The nose shows raw grain and barley malt with perfumed floral notes. Delicate fruit and a subtle meaty quality also come through. The aromas are complex but seem slightly immature.
On the palate there’s a bit of heat up front. It builds and vies for dominance with spearmint, gentle vanilla and assorted fruit notes.
The finish is spice-driven and lingering, but with the perfumed notes still lurking in the shadows.
Sherry Cask Reserve:
The nose brings together aromas of ginger bread, malted barley and a mix of stewed and baked berry fruits. Floral aromas exist only as delicate background notes.
On the palate, young, sweet Oloroso Sherry fruit notes come to the fore and dance with ginger and mint.
The spice notes build on the finish as the other elements fade gracefully.
The Sherry cask maturation adds a nice balance to the house style. It does come across a bit thin at points though, leaving me to wonder how this would present itself without chill filtering and at a higher proof.
Seeing the rather odd arrangement between the two companies, with the Glenrothes brand and distillery under separate ownership, I thought it would be a good opportunity to put together a list of who owns each of Scotland’s single malt distilleries.
I’m going for a comprehensive list of active distilleries here. When a distillery is mothballed, it’s put into a state of suspended animation that it can be brought out of rather quickly. There are also some that run on a limited basis, maybe one month a year. This makes it hard to say for certain which is active. Several distilleries (nine, I think) are either very new or still under construction. I’m ignoring the ones that don’t yet have legal whisky (aged at least 3 years). There are also some distilleries that share infrastructure (mash tun, wash backs, etc). If it has a separate name and its own set of stills, I’m counting it as a unique distillery. To the best of my knowledge all on this list of 99 are currently distilling and were distilling prior to 2013.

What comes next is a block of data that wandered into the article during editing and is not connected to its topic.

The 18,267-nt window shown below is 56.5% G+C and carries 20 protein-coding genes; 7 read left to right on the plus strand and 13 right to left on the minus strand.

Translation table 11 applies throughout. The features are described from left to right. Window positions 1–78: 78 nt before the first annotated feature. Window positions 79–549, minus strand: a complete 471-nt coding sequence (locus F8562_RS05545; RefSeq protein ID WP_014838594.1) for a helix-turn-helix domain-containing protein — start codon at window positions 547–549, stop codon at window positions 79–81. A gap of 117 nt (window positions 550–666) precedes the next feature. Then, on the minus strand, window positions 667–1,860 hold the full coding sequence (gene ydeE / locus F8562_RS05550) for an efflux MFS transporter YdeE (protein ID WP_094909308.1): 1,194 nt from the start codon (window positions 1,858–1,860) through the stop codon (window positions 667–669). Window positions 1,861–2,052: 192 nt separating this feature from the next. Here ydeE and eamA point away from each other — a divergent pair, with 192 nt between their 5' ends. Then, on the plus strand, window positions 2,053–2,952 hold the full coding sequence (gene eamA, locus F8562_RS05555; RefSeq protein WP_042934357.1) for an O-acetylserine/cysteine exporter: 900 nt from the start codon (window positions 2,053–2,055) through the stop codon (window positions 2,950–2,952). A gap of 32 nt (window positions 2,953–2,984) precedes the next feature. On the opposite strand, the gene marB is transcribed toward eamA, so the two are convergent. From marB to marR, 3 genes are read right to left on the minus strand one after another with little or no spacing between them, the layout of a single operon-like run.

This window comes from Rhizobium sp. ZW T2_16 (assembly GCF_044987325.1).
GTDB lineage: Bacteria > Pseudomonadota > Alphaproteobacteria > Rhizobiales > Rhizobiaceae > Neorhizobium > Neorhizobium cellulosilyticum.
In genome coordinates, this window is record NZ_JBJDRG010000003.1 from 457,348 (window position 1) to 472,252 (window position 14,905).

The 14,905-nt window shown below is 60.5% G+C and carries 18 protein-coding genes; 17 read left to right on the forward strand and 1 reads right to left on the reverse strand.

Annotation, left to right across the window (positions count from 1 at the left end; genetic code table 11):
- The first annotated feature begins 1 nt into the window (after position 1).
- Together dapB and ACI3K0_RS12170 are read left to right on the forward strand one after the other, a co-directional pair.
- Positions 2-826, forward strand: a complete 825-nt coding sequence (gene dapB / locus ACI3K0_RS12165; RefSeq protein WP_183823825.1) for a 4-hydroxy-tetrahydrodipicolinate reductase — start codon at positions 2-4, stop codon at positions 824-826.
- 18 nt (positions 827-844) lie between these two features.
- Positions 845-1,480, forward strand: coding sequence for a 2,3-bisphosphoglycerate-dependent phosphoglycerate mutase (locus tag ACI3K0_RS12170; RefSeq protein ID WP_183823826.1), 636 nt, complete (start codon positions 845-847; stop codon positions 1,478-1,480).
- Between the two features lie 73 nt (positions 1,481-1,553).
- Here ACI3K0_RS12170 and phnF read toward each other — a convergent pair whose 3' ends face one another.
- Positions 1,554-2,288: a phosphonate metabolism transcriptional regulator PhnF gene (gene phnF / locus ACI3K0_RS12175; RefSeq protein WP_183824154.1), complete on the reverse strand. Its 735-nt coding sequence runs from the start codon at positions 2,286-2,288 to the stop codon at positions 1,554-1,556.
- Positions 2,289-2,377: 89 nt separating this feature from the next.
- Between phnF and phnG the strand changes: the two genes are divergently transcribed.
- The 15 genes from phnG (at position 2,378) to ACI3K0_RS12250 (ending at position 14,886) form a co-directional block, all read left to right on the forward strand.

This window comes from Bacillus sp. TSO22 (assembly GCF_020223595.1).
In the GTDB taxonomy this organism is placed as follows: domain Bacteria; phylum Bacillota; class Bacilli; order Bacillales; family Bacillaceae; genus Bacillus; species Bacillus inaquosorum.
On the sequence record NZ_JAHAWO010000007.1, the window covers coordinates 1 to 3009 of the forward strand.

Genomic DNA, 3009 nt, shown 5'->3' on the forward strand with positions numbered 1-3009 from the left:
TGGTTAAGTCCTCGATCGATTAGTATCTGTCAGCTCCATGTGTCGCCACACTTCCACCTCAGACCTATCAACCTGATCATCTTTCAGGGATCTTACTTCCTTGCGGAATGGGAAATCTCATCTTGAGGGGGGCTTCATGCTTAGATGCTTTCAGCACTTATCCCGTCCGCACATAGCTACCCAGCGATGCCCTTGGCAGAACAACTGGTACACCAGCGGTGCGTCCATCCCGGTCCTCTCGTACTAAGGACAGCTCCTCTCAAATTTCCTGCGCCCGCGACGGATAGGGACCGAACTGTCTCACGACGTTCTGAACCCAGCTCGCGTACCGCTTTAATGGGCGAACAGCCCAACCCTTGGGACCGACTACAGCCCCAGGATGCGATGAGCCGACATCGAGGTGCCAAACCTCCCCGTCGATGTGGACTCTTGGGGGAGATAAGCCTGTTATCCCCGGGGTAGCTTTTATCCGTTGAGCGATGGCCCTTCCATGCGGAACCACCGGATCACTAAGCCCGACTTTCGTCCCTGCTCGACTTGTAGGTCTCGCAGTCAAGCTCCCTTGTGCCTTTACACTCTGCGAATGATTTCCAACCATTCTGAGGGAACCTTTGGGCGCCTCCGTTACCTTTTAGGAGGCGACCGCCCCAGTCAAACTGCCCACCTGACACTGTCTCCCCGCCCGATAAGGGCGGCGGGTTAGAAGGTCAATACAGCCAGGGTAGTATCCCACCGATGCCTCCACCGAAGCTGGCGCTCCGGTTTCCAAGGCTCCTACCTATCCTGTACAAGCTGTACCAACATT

I’m going to list the direct owner and its parent company or individual owner if applicable, as well as the home country of the ultimate owner. Single malt names in use that differ from the distillery name will also be listed.
Lochnagar (bottled as Royal Lochnagar)
Chivas Brothers / Pernod Ricard (France)
Beam Suntory / Suntory Holdings (Japan)
John Dewar & Sons / Bacardi (Bermuda)
Brackla (bottled as Royal Brackla)
Macduff (sometimes bottled as Glen Deveron)
Inver House Distillers / Thai Beverage (Thailand)
Knockdhu (bottled as An Cnoc)
Pulteney (bottled as Old Pulteney)
Whyte & Mackay / Emperador / Alliance Global Group (Philippines)
Isle of Jura
William Grant & Sons (Scotland)
Burn Stewart / Distell (South Africa)
Tobermory (heavily paeted variant bottled as Ledaig)
Angus Dundee Distillers (Scotland)
The Glenmorangie Company Ltd / Louis Vuitton Moet Hennessy (France)
Ian Macleod Distillers (Scotland)
J&A Mitchell & Company (Scotland)
Glengyle (bottled as Kilkerran)
Springbank (unpeated and heavily peated variants bottled as Hazelburn and Longrow)
Loch Lomand Group (Scotland)
Kilchoman Distillery Co / Anthony Wills (Scotland)
David Prior (Australia)
Francis and Ian Cuthbert (Scotland)
Gordon & MacPhail (Scotland)
Isle of Arran Distillers (Scotland)
J&G Grant (Scotland)
La Martiniquaise (France)
Mark Tayburn (Scotland)
Picard Vins & Spiritueux (France)
Remy Cointreau (France)
Bruichladdich (heavily peated variants bottled as Port Charlotte and Octomore)
Signatory Vintage Scotch Whisky Co / Andrew Symington (Scotland)
Edradour (heavily peated variant bottled as Ballechin)
Speyside Distillery Co / Harvey’s of Edinburgh (Scotland)
Speyside (also bottled as Drumguish)
Takara, Shuzo & Okura (Japan)